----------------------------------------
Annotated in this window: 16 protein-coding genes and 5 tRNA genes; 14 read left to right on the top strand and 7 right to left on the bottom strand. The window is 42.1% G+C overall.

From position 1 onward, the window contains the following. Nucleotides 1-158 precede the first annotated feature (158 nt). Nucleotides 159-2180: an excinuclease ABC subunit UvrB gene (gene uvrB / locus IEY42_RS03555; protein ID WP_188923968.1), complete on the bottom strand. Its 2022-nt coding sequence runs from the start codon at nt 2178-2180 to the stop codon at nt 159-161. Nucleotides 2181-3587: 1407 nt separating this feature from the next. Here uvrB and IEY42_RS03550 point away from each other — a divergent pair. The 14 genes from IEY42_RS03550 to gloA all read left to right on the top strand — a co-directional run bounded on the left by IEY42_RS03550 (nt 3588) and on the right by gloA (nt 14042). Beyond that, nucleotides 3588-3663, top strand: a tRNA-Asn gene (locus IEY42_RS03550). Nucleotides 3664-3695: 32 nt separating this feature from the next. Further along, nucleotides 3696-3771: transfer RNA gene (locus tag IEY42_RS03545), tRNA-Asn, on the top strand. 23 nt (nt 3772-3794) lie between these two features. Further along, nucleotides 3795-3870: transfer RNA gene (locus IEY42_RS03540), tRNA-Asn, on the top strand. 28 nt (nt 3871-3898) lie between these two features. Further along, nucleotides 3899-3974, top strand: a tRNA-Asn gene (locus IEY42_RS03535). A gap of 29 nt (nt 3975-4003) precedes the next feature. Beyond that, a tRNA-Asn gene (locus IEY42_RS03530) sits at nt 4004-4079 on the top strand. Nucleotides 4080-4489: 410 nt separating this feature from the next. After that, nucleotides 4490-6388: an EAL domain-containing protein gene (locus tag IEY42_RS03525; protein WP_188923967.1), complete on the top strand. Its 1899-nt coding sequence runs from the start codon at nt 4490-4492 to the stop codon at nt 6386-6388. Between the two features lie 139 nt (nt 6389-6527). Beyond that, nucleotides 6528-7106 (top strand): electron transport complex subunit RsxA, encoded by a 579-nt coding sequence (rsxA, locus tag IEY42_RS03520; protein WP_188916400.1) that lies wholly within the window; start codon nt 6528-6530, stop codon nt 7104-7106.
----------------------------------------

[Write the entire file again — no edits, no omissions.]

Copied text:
Annotated in this window: 16 protein-coding genes and 5 tRNA genes; 14 read left to right on the top strand and 7 right to left on the bottom strand. The window is 42.1% G+C overall.

From position 1 onward, the window contains the following. Nucleotides 1-158 precede the first annotated feature (158 nt). Nucleotides 159-2180: an excinuclease ABC subunit UvrB gene (gene uvrB / locus IEY42_RS03555; protein ID WP_188923968.1), complete on the bottom strand. Its 2022-nt coding sequence runs from the start codon at nt 2178-2180 to the stop codon at nt 159-161. Nucleotides 2181-3587: 1407 nt separating this feature from the next. Here uvrB and IEY42_RS03550 point away from each other — a divergent pair. The 14 genes from IEY42_RS03550 to gloA all read left to right on the top strand — a co-directional run bounded on the left by IEY42_RS03550 (nt 3588) and on the right by gloA (nt 14042). Beyond that, nucleotides 3588-3663, top strand: a tRNA-Asn gene (locus IEY42_RS03550). Nucleotides 3664-3695: 32 nt separating this feature from the next. Further along, nucleotides 3696-3771: transfer RNA gene (locus tag IEY42_RS03545), tRNA-Asn, on the top strand. 23 nt (nt 3772-3794) lie between these two features. Further along, nucleotides 3795-3870: transfer RNA gene (locus IEY42_RS03540), tRNA-Asn, on the top strand. 28 nt (nt 3871-3898) lie between these two features. Further along, nucleotides 3899-3974, top strand: a tRNA-Asn gene (locus IEY42_RS03535). A gap of 29 nt (nt 3975-4003) precedes the next feature. Beyond that, a tRNA-Asn gene (locus IEY42_RS03530) sits at nt 4004-4079 on the top strand. Nucleotides 4080-4489: 410 nt separating this feature from the next. After that, nucleotides 4490-6388: an EAL domain-containing protein gene (locus tag IEY42_RS03525; protein WP_188923967.1), complete on the top strand. Its 1899-nt coding sequence runs from the start codon at nt 4490-4492 to the stop codon at nt 6386-6388. Between the two features lie 139 nt (nt 6389-6527). Beyond that, nucleotides 6528-7106 (top strand): electron transport complex subunit RsxA, encoded by a 579-nt coding sequence (rsxA, locus tag IEY42_RS03520; protein WP_188916400.1) that lies wholly within the window; start codon nt 6528-6530, stop codon nt 7104-7106.